The Fish and Wildlife Service also agreed to review the status of the bleached sandhill skipper, a butterfly with golden-orange wings that has been the focus of a fight over a geothermal energy project near the Nevada-Oregon state line.

The proposed power plant would be outside the butterfly’s habitat, an alkali wetland that spans about 2 square miles (5 square kilometers). But environmentalists are concerned that tapping underground water sources likely would affect the flows that support plants where the butterflies lay eggs and get nectar.

 

KSL 5 TV Live

Local News

Cpl. Derrick Luera, with the Saratoga Springs Police Department, designed a two-inch charity coin t...

Shelby Lofton

Utah police officer creates charity coin to honor Sgt. Bill Hooser

A Utah police officer found a unique way to pay his respects to Sgt. Bill Hooser. 

15 minutes ago

Utah Capitol where lawmakers passed a deal to possible raise a tax and quickly spend the money on d...

Lindsay Aerts

Lawmakers defend Sept. 1 contract deadline on downtown plans

The deal to raise Salt Lake City's sales tax to help house the new NHL team and revitalize downtown is moving fast and lawmakers are defending the deadline.

25 minutes ago

Some of the dozens of loaner life jackets that were donated to a Life Jacket Loaner Station at Jord...

Alex Cabrero

Over 900 loaner life jackets donated to Utah lakes and reservoirs

With Memorial Day weekend on the way, Intermountain Primary Children’s Hospital is donating over 900 life jackets to loaner stations to help prevent drownings.

57 minutes ago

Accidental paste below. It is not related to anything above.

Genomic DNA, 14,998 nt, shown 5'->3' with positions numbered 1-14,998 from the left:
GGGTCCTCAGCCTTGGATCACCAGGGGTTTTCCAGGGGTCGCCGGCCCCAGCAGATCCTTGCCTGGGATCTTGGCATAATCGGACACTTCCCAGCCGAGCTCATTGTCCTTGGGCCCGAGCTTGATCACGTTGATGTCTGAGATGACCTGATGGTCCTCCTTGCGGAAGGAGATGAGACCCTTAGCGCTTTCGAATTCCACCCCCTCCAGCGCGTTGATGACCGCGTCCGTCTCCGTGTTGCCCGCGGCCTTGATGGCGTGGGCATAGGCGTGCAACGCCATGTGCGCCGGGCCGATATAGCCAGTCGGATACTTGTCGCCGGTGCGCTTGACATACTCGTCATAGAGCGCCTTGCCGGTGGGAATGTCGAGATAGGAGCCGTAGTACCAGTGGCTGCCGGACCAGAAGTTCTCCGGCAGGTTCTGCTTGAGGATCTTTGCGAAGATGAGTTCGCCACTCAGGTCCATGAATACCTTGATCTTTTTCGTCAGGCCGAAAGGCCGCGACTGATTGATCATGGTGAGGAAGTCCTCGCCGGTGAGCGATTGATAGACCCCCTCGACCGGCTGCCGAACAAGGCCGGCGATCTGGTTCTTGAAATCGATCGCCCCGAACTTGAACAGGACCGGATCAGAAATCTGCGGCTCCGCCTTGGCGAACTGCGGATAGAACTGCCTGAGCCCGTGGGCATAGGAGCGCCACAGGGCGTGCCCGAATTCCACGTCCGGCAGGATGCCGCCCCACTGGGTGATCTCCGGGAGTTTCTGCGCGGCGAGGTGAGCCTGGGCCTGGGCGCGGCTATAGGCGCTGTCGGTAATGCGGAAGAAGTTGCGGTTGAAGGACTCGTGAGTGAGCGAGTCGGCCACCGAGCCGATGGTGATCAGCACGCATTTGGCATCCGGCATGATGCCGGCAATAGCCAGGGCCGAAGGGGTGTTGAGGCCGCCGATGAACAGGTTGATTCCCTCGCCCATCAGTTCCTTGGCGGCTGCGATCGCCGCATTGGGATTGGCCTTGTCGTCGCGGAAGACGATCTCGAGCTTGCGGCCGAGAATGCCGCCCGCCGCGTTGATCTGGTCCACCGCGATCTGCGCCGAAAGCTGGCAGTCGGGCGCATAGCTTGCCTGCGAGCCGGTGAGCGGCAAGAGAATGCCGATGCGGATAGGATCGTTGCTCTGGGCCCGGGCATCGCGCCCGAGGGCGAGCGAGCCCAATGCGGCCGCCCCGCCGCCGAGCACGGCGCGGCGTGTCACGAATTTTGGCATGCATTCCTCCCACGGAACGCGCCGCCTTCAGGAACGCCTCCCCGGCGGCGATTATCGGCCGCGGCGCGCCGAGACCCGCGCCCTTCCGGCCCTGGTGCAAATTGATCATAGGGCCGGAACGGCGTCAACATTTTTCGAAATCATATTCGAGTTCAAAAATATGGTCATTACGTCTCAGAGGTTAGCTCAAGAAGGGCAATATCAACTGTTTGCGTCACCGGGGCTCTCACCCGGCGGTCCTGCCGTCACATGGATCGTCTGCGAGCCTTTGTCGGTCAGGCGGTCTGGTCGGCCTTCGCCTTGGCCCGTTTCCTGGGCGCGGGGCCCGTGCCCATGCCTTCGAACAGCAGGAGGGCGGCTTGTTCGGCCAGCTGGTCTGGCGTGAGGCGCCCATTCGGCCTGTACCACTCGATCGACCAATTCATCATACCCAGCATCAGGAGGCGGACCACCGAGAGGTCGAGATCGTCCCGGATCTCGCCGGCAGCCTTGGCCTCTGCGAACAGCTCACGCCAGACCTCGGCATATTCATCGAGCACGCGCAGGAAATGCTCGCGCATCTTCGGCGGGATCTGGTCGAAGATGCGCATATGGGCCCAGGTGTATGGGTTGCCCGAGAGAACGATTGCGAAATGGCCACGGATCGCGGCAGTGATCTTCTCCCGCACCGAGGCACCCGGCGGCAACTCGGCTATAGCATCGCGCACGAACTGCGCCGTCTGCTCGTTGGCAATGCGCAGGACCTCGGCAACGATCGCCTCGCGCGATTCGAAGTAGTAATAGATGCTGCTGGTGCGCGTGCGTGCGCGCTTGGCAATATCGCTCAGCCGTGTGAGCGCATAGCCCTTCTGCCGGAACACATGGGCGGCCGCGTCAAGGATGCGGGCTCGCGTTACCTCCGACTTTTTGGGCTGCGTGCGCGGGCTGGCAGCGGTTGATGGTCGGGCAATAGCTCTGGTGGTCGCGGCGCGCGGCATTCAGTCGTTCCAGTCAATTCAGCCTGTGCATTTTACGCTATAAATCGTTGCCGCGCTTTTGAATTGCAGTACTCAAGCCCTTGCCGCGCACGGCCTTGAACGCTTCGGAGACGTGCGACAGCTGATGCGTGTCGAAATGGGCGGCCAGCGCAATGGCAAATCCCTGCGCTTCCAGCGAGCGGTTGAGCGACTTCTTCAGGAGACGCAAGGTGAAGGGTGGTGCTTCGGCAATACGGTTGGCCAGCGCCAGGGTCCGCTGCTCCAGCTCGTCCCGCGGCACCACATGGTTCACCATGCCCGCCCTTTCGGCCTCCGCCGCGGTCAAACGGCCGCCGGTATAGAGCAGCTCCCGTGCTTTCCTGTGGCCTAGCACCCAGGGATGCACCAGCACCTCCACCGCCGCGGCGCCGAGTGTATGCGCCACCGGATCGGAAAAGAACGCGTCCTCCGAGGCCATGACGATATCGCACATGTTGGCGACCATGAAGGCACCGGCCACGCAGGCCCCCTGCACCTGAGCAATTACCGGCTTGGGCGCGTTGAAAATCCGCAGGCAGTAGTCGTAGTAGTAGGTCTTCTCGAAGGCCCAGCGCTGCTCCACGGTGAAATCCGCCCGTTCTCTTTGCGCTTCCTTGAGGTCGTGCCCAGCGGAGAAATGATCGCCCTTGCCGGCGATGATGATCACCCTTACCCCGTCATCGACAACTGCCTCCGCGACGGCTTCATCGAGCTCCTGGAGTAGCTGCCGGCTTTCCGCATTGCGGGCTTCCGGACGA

We're all guilty of slouching in our chairs. But did you know poor posture can cause serious health...

Emma Benson

Straightening up: How your posture affects your health

We're all guilty of slouching in our chairs. But did you know poor posture can cause serious health issues?

59 minutes ago

Three people suffered minor injuries following a small airplane crash Wednesday near Vernal. (Verna...

Mark Jones

3 people suffer minor injuries in small airplane crash near Vernal

Three people suffered minor injuries following a small plane crash Wednesday near Vernal.

1 hour ago

Ysabelle Cuevas a is a nurse at Intermountain Primary Children’s Hospital and also a also celebra...

Angie Denison and Michael Houck, KSL TV

Pop Star Nurse: Ysabelle Cueva pursues both of her passions

By day, Ysabelle Cuevas is a registered nurse at Intermountain Primary Children’s Hospital. But her other passion is inspiring others with her music.

2 hours ago

Sponsored Articles

Electrician repairing ceiling fan with lamps indoors...

Lighting Design

Stay cool this summer with ceiling fans

When used correctly, ceiling fans help circulate cool and warm air. They can also help you save on utilities.

Side view at diverse group of children sitting in row at school classroom and using laptops...

PC Laptops

5 Internet Safety Tips for Kids

Read these tips about internet safety for kids so that your children can use this tool for learning and discovery in positive ways.

Women hold card for scanning key card to access Photocopier Security system concept...

Les Olson

Why Printer Security Should Be Top of Mind for Your Business

Connected printers have vulnerable endpoints that are an easy target for cyber thieves. Protect your business with these tips.

Modern chandelier hanging from a white slanted ceiling with windows in the backgruond...

Lighting Design

Light Up Your Home With These Top Lighting Trends for 2024

Check out the latest lighting design trends for 2024 and tips on how you can incorporate them into your home.

Technician woman fixing hardware of desktop computer. Close up....

PC Laptops

Tips for Hassle-Free Computer Repairs

Experiencing a glitch in your computer can be frustrating, but with these tips you can have your computer repaired without the stress.

Close up of finger on keyboard button with number 11 logo...

PC Laptops

7 Reasons Why You Should Upgrade Your Laptop to Windows 11

Explore the benefits of upgrading to Windows 11 for a smoother, more secure, and feature-packed computing experience.

Wildlife managers to review plight of a Western bird linked to piñon forests, including in Utah